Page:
Your eye is unique—as personal as your fingerprint or DNA. Similarly, you have unique vision care needs for which there may be several treatment options. If you’ve ever specifically wondered about LASIK, here are a few things you should know.

At the start of the LASIK procedure, an eye surgeon will create a flap in the eye that is folded back. The surgeon then uses a laser to reshape the cornea and correct focusing problems. LASIK may reduce or eliminate the need for corrective lenses for people with the following conditions:

People who are nearsighted can see nearby objects clearly, but have difficulty seeing objects at a distance. It is caused by too much curvature of the cornea.

People who are farsighted have blurred vision when looking at things up close, but can see objects far away clearly. It is caused by too little curvature of the cornea.

People with astigmatism have blurry vision at all distances. It is caused by an irregular curvature of the cornea.

If you decide you want to get LASIK surgery, the first step is to schedule a pre-operative evaluation. At your appointment, the doctor will perform a complete eye exam, take measurements of your eyes and ask about your lifestyle and medical history to determine if you are a good candidate for LASIK.

The actual LASIK procedure usually takes less than 30 minutes. The doctor will put numbing drops in your eyes so you don’t feel pain during the surgery. After the procedure, you may experience some mild discomfort or pain, and your eyes may itch, burn or feel like there is something in them. Your vision will probably be hazy or blurry, and you may experience sensitivity to light, glare, starbursts or haloes around lights, or the whites of your eye may look red or bloodshot. These symptoms should improve considerably within the first few days after surgery. It may take up to three to six months for your vision to stabilize after surgery.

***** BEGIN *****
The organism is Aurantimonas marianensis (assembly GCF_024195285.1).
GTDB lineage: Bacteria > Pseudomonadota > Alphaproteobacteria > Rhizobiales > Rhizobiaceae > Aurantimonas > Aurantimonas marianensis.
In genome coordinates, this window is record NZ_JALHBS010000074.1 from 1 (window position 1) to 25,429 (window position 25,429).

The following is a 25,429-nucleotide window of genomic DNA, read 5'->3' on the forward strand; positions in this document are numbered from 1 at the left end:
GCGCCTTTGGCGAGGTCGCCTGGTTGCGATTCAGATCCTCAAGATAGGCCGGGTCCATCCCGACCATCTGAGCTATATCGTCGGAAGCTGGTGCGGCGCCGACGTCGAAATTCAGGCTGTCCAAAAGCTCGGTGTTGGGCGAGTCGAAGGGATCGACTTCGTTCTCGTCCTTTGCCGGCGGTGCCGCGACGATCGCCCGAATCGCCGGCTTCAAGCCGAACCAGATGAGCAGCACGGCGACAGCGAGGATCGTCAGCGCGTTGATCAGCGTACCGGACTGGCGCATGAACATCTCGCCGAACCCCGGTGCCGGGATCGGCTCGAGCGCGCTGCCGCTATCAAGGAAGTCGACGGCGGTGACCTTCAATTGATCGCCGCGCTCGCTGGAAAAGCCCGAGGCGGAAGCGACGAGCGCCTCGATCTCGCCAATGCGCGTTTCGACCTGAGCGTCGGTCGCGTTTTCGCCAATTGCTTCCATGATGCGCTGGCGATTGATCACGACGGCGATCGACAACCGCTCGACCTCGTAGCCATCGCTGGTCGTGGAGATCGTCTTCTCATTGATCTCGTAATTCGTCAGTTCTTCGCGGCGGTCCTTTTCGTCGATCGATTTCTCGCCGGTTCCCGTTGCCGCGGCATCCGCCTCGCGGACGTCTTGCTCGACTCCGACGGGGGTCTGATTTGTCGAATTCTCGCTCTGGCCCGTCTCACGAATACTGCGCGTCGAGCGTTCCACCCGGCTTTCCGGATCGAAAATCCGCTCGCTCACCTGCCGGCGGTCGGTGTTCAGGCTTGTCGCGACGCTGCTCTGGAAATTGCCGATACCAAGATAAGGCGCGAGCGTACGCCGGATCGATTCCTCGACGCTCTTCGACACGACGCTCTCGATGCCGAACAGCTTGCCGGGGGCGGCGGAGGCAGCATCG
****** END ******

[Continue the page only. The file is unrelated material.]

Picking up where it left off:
Ongoing improvements in laser technology and surgical techniques have made LASIK safer and more effective. However, like all surgical procedures, LASIK has risks. So be sure to find an experienced, board-certified ophthalmologist and discuss all the potential risks of the procedure before making a decision.

1 U.S. Food and Drug Administration. Medical Devices. What should I expect before, during and after surgery? Accessed April 2, 2014. 
2 American Refractive Surgery Council. The Facts About LASIK. Accessed March 28, 2013.